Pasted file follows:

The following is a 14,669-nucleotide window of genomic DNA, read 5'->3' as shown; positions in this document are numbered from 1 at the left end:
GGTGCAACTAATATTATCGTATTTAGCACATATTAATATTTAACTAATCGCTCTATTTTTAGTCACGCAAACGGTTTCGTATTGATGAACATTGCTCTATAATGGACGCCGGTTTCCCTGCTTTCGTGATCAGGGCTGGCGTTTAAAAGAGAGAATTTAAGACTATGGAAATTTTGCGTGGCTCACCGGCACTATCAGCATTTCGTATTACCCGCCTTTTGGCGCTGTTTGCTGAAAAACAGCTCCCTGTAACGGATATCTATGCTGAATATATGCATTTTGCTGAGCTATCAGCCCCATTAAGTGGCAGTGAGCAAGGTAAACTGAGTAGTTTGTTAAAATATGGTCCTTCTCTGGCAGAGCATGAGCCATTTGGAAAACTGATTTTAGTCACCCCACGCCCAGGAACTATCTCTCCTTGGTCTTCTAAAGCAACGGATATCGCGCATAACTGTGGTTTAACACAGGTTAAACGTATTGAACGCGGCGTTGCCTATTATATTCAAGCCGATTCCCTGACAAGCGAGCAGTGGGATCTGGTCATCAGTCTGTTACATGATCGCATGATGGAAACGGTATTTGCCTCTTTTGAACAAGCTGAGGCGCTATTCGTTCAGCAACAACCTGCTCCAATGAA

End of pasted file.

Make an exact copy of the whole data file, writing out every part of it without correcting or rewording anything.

The following is a 14,669-nucleotide window of genomic DNA, read 5'->3' as shown; positions in this document are numbered from 1 at the left end:
GGTGCAACTAATATTATCGTATTTAGCACATATTAATATTTAACTAATCGCTCTATTTTTAGTCACGCAAACGGTTTCGTATTGATGAACATTGCTCTATAATGGACGCCGGTTTCCCTGCTTTCGTGATCAGGGCTGGCGTTTAAAAGAGAGAATTTAAGACTATGGAAATTTTGCGTGGCTCACCGGCACTATCAGCATTTCGTATTACCCGCCTTTTGGCGCTGTTTGCTGAAAAACAGCTCCCTGTAACGGATATCTATGCTGAATATATGCATTTTGCTGAGCTATCAGCCCCATTAAGTGGCAGTGAGCAAGGTAAACTGAGTAGTTTGTTAAAATATGGTCCTTCTCTGGCAGAGCATGAGCCATTTGGAAAACTGATTTTAGTCACCCCACGCCCAGGAACTATCTCTCCTTGGTCTTCTAAAGCAACGGATATCGCGCATAACTGTGGTTTAACACAGGTTAAACGTATTGAACGCGGCGTTGCCTATTATATTCAAGCCGATTCCCTGACAAGCGAGCAGTGGGATCTGGTCATCAGTCTGTTACATGATCGCATGATGGAAACGGTATTTGCCTCTTTTGAACAAGCTGAGGCGCTATTCGTTCAGCAACAACCTGCTCCAATGAA